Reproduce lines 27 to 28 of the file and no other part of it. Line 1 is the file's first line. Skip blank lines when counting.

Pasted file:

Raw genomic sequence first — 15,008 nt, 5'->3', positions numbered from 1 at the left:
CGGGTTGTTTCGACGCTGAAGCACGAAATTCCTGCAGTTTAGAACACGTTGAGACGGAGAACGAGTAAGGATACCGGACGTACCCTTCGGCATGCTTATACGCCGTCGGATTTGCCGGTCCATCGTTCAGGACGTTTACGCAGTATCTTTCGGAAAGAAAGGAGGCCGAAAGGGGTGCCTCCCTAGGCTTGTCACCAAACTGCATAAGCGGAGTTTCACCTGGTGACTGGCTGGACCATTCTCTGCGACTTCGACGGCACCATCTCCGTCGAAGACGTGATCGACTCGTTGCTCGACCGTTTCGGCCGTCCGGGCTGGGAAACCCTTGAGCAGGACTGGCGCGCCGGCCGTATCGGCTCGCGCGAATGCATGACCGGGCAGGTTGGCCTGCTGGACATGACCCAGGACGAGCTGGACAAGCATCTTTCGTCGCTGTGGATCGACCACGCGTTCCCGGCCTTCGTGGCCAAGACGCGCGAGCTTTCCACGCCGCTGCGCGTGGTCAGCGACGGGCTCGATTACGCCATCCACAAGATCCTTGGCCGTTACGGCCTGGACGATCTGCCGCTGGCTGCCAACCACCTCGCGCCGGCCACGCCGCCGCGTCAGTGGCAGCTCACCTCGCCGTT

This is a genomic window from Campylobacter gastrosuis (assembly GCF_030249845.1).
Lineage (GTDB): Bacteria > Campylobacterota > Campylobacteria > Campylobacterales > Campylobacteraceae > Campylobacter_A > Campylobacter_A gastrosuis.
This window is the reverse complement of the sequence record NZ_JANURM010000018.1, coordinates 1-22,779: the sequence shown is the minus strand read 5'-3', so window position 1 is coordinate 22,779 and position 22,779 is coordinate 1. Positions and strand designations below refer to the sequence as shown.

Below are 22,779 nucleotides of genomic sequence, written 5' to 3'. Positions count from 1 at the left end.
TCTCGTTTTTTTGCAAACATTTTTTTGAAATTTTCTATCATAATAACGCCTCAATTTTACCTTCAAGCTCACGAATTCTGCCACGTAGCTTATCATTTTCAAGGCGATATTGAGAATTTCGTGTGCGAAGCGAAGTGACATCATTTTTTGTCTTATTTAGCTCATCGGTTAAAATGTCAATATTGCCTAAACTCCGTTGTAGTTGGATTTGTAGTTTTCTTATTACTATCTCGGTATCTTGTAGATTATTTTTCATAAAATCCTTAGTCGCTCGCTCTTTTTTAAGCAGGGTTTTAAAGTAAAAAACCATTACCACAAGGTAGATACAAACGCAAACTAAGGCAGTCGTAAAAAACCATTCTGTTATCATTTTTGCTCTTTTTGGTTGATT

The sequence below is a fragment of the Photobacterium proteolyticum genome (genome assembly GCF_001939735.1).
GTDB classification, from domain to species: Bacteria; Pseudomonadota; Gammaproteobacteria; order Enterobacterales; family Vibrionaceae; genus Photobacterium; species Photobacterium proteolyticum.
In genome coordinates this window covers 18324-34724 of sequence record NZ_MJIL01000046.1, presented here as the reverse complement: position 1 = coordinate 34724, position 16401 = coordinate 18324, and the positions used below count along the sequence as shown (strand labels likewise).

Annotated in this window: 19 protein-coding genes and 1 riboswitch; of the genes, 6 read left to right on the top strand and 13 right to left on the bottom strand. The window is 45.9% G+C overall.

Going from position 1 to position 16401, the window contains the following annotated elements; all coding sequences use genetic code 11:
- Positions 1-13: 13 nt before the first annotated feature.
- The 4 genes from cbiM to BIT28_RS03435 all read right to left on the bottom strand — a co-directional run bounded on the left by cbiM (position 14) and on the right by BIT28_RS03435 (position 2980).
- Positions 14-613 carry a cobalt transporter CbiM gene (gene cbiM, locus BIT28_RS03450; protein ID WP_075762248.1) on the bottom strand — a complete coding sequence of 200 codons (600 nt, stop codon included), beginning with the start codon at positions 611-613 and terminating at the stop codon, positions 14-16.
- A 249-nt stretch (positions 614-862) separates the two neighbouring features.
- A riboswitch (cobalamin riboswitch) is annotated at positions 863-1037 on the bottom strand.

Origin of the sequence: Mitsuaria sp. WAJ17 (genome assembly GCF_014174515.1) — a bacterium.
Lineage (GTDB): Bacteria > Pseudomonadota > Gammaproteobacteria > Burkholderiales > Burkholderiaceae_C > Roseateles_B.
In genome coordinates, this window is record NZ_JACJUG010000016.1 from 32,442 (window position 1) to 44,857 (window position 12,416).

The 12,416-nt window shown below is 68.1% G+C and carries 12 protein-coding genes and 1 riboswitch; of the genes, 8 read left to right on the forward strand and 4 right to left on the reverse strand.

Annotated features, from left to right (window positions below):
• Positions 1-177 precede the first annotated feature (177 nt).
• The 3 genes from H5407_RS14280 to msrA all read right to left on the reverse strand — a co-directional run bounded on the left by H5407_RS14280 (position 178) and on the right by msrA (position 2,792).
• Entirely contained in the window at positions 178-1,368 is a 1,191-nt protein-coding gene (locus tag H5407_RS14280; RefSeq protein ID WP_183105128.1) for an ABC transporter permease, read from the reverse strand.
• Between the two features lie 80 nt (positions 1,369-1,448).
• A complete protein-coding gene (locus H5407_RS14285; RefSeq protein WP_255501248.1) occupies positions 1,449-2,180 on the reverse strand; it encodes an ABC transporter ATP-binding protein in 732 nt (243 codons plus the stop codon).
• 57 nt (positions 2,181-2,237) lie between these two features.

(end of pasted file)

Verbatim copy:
• A complete protein-coding gene (locus H5407_RS14285; RefSeq protein WP_255501248.1) occupies positions 1,449-2,180 on the reverse strand; it encodes an ABC transporter ATP-binding protein in 732 nt (243 codons plus the stop codon).
• 57 nt (positions 2,181-2,237) lie between these two features.